Rate and Risk Factors of Recurrent Immune Checkpoint Inhibitor-Related Pneumonitis in Patients With Lung Cancer

Haitao Tao; Fangfang Li; Dongxiao Wu; Shiyu Ji; Qingyan Liu; Lijie Wang; Bo Liu; Francesco Facchinetti; Tracy L. Leong; Francesco Passiglia; Yi Hu


Transl Lung Cancer Res. 2022;11(3):381-392. 

In This Article

Abstract and Introduction


Background: Immune checkpoint inhibitors (ICIs) have become standard treatments for lung cancer patients. Immune checkpoint inhibitor-related pneumonitis (CIP) was the leading cause of death among ICIs-related adverse events (irAEs). Recurrent episodes of CIP without rechallenge of ICIs were reported in several cases and maybe a unique feature of CIP. Knowledge gaps remain regarding the rate and risk factors associated to CIP's recurrence.

Methods: Data from 1,102 lung cancer patients receiving ICIs treatment between January 2016 and January 2021 were retrospectively collected and analyzed. CIP was diagnosed according to typical clinical features and/or new typical imaging changes. Recurrence of CIP (CIP-R) was defined as recurrent CIP after initial CIP improved after proper treatment. Logistic regression was used to assess risk factors associated with CIP recurrence.

Results: Eighty out of 1,102 (7.26%) patients were diagnosed with CIP. Twenty of those 78 (25.64%) patients suffered CIP-R, 2 patients died and were therefore excluded from the denominator. The median onset of initial pneumonitis for patients without and with recurrence was 3.49 months [interquartile range (IQR), 0.26–31.93 months] and 2.78 months (IQR, 1.22–20.93 months), respectively (P=0.48). The median interval duration between initial CIP and CIP-R was 1.54 months (IQR, 0.98–16.70 months). Recurrence of CIP was more common in males (P=0.03), squamous histology (P=0.016), and in patients who received chest radiotherapy (P=0.049). The duration of prednisolone equivalent dose ≥15 mg/day in CIP-R was significantly shorter, at 3.71 weeks (2.86–6.57 weeks) compared with 6.36 weeks in those without recurrence (IQR, 3.12–9.86 weeks) (P=0.001). Non-squamous histology [odds ratio (OR), 0.182; 95% confidence interval (CI): 0.038–0.860; P=0.031] and prolonged administration of prednisolone equivalent dose ≥15 mg/day for more than 4 weeks (OR, 0.082; 95% CI: 0.02–0.342; P=0.001) were independently associated with a decreased odds of CIP-R development.

Conclusions: CIP-R in a real-world lung cancer cohort is not uncommon, both in patients with and without rechallenge of ICIs. A duration of prednisolone equivalent dose ≥15 mg/day of at least 4 weeks during the tapering process of corticosteroids were recommend in patients with CIP.


Immune checkpoint inhibitors (ICIs) have become standard treatments for lung cancer, including the first- and second-line therapy of advanced non-small cell lung cancer (NSCLC) without driver mutations, the first-line therapy of extensive-stage small cell lung cancer (SCLC) and the consolidative therapy of unresectable stage III NSCLC after concurrent chemoradiotherapy.[1–5] However, despite clinical benefits characterized by a significant increase of long-term survival, ICIs use is associated with a wide spectrum of immune-related adverse events (irAEs) whose pathogenetic mechanisms are still largely unknown.[6]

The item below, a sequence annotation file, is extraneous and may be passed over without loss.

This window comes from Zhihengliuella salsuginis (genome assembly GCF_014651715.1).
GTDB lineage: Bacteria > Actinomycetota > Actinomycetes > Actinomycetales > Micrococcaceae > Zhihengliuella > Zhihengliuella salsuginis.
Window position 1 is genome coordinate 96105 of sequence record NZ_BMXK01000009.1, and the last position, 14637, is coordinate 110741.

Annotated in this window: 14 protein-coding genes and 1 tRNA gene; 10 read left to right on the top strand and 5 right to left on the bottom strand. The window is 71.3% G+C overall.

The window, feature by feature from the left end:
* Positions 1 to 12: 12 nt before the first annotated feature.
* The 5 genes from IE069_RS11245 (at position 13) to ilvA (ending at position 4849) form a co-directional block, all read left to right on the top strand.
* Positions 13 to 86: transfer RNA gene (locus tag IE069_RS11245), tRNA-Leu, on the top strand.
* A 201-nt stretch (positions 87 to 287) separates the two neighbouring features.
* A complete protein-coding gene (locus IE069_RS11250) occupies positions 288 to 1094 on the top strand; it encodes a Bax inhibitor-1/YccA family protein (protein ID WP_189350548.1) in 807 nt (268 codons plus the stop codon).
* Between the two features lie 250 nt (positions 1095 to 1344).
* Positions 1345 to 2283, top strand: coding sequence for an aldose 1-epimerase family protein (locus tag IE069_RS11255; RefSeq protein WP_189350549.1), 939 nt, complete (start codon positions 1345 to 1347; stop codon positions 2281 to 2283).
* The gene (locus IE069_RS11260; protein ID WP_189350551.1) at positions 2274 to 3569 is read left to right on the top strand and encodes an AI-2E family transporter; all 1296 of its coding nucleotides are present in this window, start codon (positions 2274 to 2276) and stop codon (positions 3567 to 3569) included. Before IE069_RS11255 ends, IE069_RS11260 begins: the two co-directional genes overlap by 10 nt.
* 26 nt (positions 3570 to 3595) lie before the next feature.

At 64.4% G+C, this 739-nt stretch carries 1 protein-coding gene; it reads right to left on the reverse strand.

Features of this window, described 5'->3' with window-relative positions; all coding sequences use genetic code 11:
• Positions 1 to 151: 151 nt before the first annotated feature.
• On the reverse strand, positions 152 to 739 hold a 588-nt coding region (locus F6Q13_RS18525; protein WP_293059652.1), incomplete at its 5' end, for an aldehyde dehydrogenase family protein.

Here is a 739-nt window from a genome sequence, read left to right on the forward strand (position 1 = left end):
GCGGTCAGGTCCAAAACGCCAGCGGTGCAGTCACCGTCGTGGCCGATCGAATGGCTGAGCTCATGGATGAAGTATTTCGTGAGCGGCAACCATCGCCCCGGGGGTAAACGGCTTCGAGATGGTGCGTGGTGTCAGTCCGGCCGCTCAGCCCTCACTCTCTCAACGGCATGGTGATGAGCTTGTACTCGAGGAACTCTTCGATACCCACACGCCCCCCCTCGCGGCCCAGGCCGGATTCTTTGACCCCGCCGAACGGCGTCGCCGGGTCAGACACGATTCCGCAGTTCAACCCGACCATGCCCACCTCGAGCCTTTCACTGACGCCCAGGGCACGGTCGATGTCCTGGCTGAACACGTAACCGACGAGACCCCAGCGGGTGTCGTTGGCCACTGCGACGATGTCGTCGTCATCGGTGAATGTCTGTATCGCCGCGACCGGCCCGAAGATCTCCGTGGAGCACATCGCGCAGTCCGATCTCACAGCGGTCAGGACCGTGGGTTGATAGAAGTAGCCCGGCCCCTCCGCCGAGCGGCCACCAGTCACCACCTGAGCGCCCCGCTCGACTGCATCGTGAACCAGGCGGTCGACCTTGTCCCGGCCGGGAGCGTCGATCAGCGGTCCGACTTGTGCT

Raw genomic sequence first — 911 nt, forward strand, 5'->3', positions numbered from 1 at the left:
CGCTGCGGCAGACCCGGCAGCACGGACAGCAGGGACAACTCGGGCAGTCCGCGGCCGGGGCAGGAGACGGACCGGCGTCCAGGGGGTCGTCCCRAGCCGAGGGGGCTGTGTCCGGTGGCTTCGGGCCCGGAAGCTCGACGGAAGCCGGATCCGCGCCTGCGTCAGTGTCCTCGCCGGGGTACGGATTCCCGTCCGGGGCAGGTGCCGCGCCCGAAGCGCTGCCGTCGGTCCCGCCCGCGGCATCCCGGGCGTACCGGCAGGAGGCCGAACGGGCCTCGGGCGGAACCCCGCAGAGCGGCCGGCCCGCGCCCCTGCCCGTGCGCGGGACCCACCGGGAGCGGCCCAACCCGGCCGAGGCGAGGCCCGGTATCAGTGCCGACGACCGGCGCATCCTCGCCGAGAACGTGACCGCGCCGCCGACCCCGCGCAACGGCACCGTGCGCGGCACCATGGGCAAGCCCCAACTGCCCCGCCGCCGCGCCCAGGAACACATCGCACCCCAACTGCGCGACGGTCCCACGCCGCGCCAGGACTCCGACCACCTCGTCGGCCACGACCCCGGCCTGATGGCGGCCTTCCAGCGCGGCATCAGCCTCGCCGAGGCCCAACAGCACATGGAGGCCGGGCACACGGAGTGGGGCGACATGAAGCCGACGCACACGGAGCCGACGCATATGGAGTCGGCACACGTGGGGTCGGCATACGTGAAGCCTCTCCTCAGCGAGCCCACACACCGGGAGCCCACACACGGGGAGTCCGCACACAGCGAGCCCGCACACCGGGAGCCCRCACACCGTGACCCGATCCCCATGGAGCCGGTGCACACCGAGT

Although clinical trials suggest a rare incidence of immune checkpoint inhibitor-related pneumonitis (CIP) (approximately 4–6%), restrictive enrollment criteria may underestimate the true incidence in clinical practice.[7,8] Indeed, the incidence of CIP reported in real-world lung cancer cohorts ranges from 5% to 19%.[9,10] CIP is a serious adverse event in ICIs treated patients, and is the leading cause of death among the different irAEs, with an overall mortality rate of approximately 0.45%.[11,12] However, the inflammatory characteristics of CIP that result in morbidity and mortality are also associated with enhanced programmed cell death-1/programmed cell death-ligand 1 (PD-1/PD-L1) inhibitor efficacy in NSCLC.[13]

Although irAE is generally reversible after appropriately corticosteroids treatment, several retrospective studies have reported recurrence of CIP (CIP-R).[14–18] Nishino et al. first reported that a patient with lung cancer receiving anti-PD-1 treatment experienced recurrent pneumonitis in absence of ICIs-rechallenge after a documented resolution, named a "pneumonitis flare".[14] Asher et al. reported three patients with melanoma who experienced unprovoked CIP-R after complete resolution without ICIs-rechallenge, named a "unprovoked recurrent pneumonitis".[16] Dolladille et al. reported a 28.8% recurrence rate of the same irAEs after a rechallenge with the same ICIs, and pneumonitis was associated with a higher recurrence rate compared with other irAEs.[17] Recurrent CIP seem to be not uncommon, CIP-R occurred without rechallenge of ICIs maybe a unique feature of CIP, which was similar to the durable and persisted response after ICIs discontinuation.[14] However, there is limited information on patients of CIP-R in recent research, especially regarding unprovoked recurrent pneumonitis.

The aim of this study was to characterize the clinical and radiological features, cancer-related and CIP-related factors of lung cancer patients experiencing CIP-R, in order to identify potential risk factors to CIP-R either related or not to ICIs rechallenge. We present the following article in accordance with the STROBE reporting checklist (available at https://tlcr.amegroups.com/article/view/10.21037/tlcr-22-168/rc).